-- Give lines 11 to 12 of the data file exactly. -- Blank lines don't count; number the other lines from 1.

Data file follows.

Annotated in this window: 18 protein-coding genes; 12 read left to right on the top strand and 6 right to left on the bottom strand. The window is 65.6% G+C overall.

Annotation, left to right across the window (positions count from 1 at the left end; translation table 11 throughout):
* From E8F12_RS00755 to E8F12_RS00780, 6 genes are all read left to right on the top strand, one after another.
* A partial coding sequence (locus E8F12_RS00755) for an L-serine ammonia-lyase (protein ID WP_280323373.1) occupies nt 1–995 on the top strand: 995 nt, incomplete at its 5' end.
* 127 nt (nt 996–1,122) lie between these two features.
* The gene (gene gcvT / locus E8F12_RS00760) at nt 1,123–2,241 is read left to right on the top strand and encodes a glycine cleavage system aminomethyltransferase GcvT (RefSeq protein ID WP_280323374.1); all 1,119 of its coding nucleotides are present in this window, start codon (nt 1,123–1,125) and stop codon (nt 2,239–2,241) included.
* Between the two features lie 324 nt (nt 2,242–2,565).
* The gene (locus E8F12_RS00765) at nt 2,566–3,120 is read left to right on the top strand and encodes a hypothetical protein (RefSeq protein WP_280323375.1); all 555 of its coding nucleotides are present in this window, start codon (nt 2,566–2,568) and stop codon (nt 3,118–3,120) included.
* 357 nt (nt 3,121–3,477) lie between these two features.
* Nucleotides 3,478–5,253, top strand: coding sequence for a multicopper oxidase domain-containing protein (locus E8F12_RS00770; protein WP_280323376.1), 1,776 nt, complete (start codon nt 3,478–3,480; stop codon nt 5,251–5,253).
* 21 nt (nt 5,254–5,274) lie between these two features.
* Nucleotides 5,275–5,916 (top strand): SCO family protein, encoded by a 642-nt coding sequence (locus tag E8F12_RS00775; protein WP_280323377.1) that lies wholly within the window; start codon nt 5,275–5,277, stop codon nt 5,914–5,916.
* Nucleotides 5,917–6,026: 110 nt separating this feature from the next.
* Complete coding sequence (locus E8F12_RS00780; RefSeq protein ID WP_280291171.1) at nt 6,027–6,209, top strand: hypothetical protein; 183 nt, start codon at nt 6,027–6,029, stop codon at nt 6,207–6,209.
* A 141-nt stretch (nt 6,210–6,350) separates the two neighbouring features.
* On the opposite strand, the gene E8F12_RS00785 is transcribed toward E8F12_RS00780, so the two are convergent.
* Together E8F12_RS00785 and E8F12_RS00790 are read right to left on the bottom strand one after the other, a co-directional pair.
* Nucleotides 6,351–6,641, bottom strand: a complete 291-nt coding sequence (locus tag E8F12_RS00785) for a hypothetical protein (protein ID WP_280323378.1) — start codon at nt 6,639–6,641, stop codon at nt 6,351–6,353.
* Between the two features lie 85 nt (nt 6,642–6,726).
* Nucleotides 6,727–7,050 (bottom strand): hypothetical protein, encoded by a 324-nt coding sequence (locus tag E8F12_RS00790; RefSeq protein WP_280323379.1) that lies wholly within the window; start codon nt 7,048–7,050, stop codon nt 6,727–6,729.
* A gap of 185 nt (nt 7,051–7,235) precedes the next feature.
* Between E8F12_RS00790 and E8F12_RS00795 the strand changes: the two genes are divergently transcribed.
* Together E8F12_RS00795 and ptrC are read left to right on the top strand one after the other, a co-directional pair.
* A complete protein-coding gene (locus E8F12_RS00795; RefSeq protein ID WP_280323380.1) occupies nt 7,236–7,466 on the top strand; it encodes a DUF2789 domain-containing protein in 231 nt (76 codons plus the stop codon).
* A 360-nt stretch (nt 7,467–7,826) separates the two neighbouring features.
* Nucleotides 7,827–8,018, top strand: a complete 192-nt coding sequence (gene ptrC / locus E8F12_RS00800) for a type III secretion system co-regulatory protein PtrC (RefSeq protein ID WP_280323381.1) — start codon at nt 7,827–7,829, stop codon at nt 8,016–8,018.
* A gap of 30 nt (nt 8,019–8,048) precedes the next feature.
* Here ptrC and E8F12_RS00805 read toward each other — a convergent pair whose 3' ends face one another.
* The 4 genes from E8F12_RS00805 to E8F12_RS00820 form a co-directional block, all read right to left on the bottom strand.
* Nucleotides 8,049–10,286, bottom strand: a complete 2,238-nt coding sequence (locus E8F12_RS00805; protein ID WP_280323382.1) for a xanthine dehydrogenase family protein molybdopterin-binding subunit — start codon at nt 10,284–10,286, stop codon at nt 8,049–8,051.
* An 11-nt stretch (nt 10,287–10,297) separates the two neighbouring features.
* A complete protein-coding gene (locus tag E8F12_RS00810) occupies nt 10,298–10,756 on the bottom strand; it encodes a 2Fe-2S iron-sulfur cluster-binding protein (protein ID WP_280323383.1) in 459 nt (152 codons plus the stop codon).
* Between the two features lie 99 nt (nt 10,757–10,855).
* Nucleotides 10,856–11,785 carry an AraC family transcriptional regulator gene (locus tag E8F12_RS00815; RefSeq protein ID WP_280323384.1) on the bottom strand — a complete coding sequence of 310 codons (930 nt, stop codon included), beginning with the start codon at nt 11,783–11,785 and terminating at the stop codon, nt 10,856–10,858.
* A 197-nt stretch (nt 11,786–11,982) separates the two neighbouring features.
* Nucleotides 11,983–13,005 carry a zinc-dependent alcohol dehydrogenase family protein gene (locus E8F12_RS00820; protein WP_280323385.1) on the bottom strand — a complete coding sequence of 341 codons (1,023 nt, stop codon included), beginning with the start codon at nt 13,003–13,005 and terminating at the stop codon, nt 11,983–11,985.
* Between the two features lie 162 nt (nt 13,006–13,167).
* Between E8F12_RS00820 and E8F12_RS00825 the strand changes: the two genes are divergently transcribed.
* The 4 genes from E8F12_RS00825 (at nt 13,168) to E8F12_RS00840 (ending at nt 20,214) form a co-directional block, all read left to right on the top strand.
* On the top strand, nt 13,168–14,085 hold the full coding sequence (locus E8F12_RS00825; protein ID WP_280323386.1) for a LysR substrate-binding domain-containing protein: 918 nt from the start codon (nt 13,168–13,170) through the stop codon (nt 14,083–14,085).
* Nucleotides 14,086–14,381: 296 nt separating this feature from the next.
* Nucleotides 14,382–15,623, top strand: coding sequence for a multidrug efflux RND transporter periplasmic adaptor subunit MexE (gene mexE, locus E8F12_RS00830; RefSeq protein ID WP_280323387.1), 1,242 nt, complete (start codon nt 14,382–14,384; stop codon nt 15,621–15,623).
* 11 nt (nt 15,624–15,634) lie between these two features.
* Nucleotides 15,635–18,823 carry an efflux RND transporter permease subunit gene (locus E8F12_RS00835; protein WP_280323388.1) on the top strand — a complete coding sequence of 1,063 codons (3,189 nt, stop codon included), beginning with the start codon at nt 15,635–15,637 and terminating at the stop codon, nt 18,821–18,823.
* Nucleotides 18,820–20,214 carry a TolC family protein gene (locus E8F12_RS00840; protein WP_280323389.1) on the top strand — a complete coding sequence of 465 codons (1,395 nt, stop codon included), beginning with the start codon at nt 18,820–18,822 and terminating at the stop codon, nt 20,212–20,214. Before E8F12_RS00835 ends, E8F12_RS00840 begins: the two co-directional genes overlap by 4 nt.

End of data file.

* 21 nt (nt 5,254–5,274) lie between these two features.
* Nucleotides 5,275–5,916 (top strand): SCO family protein, encoded by a 642-nt coding sequence (locus tag E8F12_RS00775; protein WP_280323377.1) that lies wholly within the window; start codon nt 5,275–5,277, stop codon nt 5,914–5,916.